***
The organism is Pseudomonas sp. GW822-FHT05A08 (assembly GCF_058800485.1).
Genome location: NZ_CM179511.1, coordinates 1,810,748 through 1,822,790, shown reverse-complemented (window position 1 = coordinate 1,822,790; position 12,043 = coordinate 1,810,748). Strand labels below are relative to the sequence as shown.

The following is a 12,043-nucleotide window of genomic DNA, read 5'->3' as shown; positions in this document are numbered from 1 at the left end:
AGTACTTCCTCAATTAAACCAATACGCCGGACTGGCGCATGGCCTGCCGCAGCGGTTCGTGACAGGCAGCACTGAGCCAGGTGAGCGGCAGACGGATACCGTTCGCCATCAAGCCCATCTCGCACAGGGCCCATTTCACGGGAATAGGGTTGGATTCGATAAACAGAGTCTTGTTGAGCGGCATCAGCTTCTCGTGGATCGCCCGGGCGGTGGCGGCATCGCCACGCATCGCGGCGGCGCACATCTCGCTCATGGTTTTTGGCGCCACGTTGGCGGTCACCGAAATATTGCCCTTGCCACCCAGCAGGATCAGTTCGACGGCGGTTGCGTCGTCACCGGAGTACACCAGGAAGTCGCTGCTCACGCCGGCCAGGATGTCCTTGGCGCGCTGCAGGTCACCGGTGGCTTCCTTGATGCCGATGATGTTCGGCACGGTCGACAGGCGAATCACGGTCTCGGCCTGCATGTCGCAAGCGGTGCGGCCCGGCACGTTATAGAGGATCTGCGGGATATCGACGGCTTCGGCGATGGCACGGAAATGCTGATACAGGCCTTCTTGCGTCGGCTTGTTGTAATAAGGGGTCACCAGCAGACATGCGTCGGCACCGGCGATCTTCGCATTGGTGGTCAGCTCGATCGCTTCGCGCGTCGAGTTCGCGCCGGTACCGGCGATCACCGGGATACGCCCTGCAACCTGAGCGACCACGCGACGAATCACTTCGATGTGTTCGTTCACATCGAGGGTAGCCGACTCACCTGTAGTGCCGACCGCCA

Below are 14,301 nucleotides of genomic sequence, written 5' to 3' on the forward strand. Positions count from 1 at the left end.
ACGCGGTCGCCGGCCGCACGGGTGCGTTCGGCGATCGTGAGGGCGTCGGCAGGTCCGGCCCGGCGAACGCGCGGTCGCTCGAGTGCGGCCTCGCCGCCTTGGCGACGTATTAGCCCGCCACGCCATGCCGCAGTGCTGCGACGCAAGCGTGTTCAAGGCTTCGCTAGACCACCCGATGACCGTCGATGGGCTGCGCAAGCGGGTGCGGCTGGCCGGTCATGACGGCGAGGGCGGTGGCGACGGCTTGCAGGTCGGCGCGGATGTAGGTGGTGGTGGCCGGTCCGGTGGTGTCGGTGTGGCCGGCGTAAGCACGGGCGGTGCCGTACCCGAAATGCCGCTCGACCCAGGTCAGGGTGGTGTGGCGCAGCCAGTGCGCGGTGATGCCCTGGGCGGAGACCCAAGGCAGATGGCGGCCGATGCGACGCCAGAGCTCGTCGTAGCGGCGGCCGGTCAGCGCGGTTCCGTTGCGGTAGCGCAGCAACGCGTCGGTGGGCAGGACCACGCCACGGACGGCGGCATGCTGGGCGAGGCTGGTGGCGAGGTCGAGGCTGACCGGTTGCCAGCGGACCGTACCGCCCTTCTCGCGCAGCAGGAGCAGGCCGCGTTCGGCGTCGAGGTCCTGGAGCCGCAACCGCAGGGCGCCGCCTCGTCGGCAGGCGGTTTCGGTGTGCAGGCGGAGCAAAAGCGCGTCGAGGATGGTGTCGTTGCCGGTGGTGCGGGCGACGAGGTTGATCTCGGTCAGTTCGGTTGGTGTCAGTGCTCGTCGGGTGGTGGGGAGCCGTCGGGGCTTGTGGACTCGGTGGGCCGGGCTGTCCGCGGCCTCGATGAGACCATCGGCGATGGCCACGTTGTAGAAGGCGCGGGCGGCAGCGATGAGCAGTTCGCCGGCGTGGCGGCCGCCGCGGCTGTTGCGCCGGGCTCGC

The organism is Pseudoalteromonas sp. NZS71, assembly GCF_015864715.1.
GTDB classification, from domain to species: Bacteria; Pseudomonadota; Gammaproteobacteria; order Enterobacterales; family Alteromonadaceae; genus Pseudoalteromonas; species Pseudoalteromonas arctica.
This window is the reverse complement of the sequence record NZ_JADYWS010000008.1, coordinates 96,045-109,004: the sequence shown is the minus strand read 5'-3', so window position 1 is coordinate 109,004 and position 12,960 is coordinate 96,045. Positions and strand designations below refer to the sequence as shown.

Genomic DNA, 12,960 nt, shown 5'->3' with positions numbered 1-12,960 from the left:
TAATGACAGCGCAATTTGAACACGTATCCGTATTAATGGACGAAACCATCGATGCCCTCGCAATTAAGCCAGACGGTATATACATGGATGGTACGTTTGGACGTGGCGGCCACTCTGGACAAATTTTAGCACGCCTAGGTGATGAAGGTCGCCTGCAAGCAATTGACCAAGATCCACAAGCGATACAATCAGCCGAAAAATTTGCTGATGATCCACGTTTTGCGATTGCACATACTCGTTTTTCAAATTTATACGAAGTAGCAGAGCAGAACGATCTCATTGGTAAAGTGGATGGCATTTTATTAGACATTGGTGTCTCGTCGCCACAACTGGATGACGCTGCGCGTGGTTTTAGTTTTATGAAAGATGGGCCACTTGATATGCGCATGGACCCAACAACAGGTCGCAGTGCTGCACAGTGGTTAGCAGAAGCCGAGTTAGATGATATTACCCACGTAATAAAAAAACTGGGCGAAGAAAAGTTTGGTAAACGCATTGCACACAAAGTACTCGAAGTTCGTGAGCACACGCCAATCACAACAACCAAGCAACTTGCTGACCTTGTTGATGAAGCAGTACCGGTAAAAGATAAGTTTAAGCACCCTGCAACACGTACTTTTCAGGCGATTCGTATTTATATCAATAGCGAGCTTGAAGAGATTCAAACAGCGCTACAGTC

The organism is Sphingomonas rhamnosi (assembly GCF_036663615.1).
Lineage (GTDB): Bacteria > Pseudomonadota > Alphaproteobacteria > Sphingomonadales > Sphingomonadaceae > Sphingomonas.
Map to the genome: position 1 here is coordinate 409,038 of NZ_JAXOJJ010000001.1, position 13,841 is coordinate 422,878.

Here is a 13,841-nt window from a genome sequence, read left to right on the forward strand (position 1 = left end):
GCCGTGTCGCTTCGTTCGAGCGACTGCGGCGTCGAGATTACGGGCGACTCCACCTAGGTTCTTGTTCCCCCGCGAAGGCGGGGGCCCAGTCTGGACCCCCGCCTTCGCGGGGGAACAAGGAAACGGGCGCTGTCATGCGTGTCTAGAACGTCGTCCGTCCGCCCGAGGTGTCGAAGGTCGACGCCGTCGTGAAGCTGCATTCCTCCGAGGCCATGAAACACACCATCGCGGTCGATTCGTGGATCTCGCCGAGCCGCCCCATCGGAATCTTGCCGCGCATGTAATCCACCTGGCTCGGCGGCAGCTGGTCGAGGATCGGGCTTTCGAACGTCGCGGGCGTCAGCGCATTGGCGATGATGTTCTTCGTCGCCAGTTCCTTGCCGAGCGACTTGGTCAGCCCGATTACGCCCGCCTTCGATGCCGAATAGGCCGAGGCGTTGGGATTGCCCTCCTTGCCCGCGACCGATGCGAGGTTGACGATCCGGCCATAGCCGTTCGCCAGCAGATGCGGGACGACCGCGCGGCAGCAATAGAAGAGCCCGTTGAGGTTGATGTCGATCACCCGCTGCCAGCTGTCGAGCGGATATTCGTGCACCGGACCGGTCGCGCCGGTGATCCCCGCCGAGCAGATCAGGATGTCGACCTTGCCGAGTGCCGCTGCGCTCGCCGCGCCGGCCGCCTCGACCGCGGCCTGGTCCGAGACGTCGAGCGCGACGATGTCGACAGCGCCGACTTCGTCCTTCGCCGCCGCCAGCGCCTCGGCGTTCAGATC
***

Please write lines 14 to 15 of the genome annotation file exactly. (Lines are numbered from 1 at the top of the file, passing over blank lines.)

Map to the genome: position 1 here is coordinate 409,038 of NZ_JAXOJJ010000001.1, position 13,841 is coordinate 422,878.

Here is a 13,841-nt window from a genome sequence, read left to right on the forward strand (position 1 = left end):